Daughter Convinced She'll Be a Media / Magazine Publishing Mogul... Where to Steer?

<p>OK, I'm a three time entrepreneur (all Software and IT technology). Never hit a home run, but three triples aint bad.</p>

<p>Daughter is charismatic, emotional EQ off the charts, can work a room like you wont believe (at 17) and is a gifted story teller and writer.. bottom line the girl can sell. She's convinced she'll make millions starting her own publishing empire... first of all, I've discouraged her from this for all the obivous reasons, not the least of which is that my own technology industry has destroyed the traditional magazine publishing model. BTW, she hates the academic side of school (get's in the way of her socializing) but still manages a 3.97 GPA.</p>

<p>OK, so two questions.. Is Journalism a reasonable place to steer her for a college major or would she be better off in a strong business / marketing program?</p>

<p>Second, if magazine publishing aint such a bad place to be, what would the "perfect" career path look like? IE: what major, and then what early jobs (Advertising Sales, Copy Writer, Journalist) would best position her to learn the business well enough to recognize how best to launch her own company in the future.</p>


<p>Bradesp in North Carolina</p>

<p>Why don't you let her choose if she is passionate about journalism? Traditional media won't be disappearing for a good while. People aren't going to give up magazines and live behind the box called a computer anytime soon.</p>

<p>Besides, if she truly is a genius management material, no need to bother.</p>


<p>Don't have a clue if she's got any management genious (isn't that an oxymoron?), I just know that she can sell, is charismatic and passionate about magazine publishing.</p>

<p>She excels in English / Latin and loves writing.. not novels, just interesting stories. Honestly, if I had to best describe who she most reminds me of it would be a cross between Tina Fey any Amy Phoeler from SNL... So, she's not classic journalism material and she hates the drama nerds, so I'm scratching my head trying to steer her in a direction that makes sense for her career ambitions.</p>

<p>Why not suggest applying for internships in journalism? Where else to get a taste of the different stylistic works of different forms of publishing? I'm an English major, and I intend probably to go into publishing after university - so I'm applying to a range of publishers for work experience, so I can 'try out' the career. I mean, is it really such a bad idea if she doesn't know what she wants to be? I certainly don't - and I'm in a country where not knowing what you want to be by age sixteen has you sitting in 'counselling classes' where they try and tell you what career you're suited to. No joke.</p>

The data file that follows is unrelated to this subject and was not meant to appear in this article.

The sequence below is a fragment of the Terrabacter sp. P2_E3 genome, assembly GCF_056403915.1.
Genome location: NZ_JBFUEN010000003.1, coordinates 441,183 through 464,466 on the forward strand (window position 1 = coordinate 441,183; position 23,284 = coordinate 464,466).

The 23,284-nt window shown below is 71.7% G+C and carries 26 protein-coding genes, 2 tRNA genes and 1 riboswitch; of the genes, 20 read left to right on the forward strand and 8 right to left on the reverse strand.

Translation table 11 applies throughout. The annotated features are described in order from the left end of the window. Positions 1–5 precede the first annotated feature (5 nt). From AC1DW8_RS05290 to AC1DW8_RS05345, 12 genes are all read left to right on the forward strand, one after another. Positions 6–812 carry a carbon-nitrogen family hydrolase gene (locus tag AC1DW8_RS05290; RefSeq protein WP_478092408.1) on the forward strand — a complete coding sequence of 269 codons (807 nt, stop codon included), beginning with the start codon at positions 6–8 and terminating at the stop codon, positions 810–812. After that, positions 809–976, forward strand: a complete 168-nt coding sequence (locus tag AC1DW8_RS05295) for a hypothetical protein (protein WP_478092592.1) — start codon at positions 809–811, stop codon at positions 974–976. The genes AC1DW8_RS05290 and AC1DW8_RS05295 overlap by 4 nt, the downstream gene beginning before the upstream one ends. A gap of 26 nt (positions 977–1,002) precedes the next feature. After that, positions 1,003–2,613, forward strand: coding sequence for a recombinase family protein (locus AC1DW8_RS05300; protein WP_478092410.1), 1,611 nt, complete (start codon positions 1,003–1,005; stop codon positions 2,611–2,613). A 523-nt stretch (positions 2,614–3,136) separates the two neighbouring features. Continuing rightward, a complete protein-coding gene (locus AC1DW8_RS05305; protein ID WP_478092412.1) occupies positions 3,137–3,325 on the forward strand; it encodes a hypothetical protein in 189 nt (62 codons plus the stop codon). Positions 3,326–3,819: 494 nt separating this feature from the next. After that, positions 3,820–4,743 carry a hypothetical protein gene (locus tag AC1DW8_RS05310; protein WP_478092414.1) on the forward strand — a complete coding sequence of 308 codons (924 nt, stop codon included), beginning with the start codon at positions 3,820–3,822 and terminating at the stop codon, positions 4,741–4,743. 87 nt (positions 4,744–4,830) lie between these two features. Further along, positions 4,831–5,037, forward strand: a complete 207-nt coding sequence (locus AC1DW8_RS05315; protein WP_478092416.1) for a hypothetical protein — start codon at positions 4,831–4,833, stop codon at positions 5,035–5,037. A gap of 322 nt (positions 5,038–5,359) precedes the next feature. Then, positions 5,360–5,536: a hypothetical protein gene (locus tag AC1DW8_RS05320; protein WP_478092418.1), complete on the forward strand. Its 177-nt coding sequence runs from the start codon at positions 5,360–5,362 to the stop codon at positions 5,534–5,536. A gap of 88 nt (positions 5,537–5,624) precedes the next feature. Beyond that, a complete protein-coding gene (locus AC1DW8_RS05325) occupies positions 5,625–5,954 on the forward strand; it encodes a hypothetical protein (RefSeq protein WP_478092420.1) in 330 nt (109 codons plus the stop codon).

<p>AliceCC, is that England?</p>

<p>sounds like she belongs in nyc</p>

<p>Maybe she should consider something else that's media related, PR, Advertising, Fashion, TV, etc</p>

<p>If she's interested in journalism or media she should definitely check out NYU
Columbia, Syracuse and Quinnipiac. Actually Syracuse and Qunnipiac have excellent media study centers. NYU is grand, but too many students in courses
and can be competitive in an ugly way. Columbia is well...Columbia.</p>

<p>Well if she's interested in publishing, has she worked on the school newspaper or yearbook? Has she checked out interning for the local weekly town bulletin, either during school or during the summer?
Those can be good exp. to see what it really means to put together a group product on deadline. She'll learn some technical skills for editing, graphics, probably and see if she likes the mechanics of publishing.</p>


<p>I'd send her to a nice Ivy where she'd major in English. She could make the connections she needs and forge the reputation she needs to thrive in New York City, where she will undoubtedly be. I'd suggest she look into good, solid academic programs and steer away from "career-majors" like journalism. </p>

<p>She might want to become an intern or assistant at a New York magazine or television show she enjoys. She can climb the ladders from there; really, use her social charm and wit. Or even step into the publishing career right away at one of the better houses. If she does follow that route, I suggest she try her best to latch onto an imprint at one of the houses, so that she will work with high-profile, and usually high-profit, accounts.</p>

<p>To make it in publishing and entertainment is a matter of technical knowledge and personable grace.</p>